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Music Sales Increase for the First Time Since 2004

CDs Still Account for Two in Every Three Albums Sold

By Published on . 1

Finally, some good news for the beleaguered music industry: Music sales are up 8.5% year-over-year during the first half of 2011, which is on track to become the first full year of positive music sales since 2004.

Digital sales are driving that growth, according to Nielsen SoundScan, thanks to significant gains in digital album sales, which were up nearly 20%, and digital track sales, up 11%.

The rate of growth in digital sales came as a surprise to David Bakula, senior VP-analytics for Nielsen Entertainment, who told Ad Age that sales figures were starting to plateau heading into fourth-quarter 2010. But a confluence of events -- The Beatles catalog finally becoming available for digital download last year, the shuttering of illegal-downloading site Limewire, the loss of brick-and-mortar stores like Circuit City and some Borders locations -- seems to have given digital music sales more momentum.

"People are becoming a bit more comfortable with digital," said Mr. Bakula. Apple's huge ad campaign around The Beatles' arrival on iTunes might have brought new consumers to iTunes who then stayed active there this year, he said. "Maybe that 's driving a demographic that may not have been super into digital prior to that ."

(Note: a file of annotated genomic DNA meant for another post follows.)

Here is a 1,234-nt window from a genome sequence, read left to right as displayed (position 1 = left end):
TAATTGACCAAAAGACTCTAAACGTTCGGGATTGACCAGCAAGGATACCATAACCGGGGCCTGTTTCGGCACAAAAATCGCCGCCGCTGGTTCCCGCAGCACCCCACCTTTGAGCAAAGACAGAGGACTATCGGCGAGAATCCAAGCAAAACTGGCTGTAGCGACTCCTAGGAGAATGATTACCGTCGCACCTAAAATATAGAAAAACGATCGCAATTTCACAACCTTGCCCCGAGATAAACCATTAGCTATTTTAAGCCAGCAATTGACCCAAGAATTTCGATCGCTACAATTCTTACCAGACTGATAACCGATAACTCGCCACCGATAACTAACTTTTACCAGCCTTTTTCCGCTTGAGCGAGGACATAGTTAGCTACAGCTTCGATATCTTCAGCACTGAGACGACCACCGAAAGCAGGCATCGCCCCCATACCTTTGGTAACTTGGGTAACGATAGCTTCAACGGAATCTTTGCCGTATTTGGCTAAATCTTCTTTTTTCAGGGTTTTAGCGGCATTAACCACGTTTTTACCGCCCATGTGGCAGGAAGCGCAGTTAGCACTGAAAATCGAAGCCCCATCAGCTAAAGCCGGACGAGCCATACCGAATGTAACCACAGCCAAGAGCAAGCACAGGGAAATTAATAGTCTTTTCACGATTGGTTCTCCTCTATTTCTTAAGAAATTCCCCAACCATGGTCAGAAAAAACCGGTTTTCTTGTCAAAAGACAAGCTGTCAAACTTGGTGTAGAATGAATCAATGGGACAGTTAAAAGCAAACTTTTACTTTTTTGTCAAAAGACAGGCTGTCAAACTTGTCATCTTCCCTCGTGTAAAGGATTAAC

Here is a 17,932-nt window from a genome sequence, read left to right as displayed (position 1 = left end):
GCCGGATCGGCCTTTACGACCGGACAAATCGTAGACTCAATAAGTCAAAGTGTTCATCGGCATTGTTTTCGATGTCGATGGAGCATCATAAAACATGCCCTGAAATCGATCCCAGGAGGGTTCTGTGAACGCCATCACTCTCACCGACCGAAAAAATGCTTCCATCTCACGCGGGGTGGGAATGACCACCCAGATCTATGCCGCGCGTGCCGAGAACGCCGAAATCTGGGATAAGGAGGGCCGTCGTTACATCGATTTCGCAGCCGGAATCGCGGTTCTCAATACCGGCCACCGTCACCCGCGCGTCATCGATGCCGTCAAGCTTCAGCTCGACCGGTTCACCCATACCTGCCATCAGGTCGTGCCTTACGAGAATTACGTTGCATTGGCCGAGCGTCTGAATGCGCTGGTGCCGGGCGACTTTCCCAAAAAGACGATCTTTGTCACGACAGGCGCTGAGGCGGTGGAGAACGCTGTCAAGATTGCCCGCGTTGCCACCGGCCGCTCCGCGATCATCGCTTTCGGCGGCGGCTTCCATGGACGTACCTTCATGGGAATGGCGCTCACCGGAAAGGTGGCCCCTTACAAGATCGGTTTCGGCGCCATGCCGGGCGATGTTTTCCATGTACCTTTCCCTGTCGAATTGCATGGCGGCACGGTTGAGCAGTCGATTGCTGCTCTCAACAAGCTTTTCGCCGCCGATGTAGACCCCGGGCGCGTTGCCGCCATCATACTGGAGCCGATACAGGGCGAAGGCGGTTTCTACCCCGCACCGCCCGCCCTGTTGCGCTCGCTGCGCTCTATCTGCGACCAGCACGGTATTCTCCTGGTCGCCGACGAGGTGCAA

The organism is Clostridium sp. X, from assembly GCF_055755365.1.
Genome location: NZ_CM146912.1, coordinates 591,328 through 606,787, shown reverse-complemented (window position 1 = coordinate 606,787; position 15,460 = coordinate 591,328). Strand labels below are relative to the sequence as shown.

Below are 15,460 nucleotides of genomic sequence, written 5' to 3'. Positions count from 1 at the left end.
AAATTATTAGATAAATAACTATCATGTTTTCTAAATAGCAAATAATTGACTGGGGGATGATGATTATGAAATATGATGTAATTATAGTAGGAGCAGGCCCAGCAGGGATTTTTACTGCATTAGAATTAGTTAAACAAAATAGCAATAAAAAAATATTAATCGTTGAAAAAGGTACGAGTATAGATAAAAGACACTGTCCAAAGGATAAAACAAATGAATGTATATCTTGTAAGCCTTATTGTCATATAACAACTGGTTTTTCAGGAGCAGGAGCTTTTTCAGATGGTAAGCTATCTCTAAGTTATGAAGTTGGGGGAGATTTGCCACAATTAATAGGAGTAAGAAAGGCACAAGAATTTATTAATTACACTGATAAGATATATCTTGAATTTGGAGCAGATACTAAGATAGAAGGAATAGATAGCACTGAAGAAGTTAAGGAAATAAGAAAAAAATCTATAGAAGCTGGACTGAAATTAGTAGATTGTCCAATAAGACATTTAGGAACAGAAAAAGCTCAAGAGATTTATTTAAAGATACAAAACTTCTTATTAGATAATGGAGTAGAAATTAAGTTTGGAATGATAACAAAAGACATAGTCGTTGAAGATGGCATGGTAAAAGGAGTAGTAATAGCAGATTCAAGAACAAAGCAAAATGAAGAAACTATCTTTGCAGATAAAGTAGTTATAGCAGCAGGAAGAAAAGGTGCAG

But it's not only digital: Even physical album sales are posting significant gains, with CDs accounting for two out of every three albums purchased. Overall sales, including physical and digital, increased 3.6% in the first half.

Adele's "21" is the year's top-selling album so far with 2.5 million copies sold in the U.S. overall, including 1.5 million physical copies. Lady Gaga's "Born This Way" also had a big debut (albeit a controversial one because of a steep Amazon discount), selling more than 1,108,000 units in its first week -- the highest first-week total since 2005 -- including more than 662,000 digital copies.

Still, 2011 has to recover from seven years of significant losses for the music industry, including a rough 2010, which was down 2.4% in overall sales and a whopping 12.7% in album sales. But Mr. Bakula thinks the upward trend in digital single sales -- the industry has been selling an average 3 million new tracks a week in 2011 -- coupled with a promising fourth-quarter release slate and aggressive music-catalog promotions from shows like "Glee" should even things out.

"I can't find a scenario that gets us negative year-over-year," he said.

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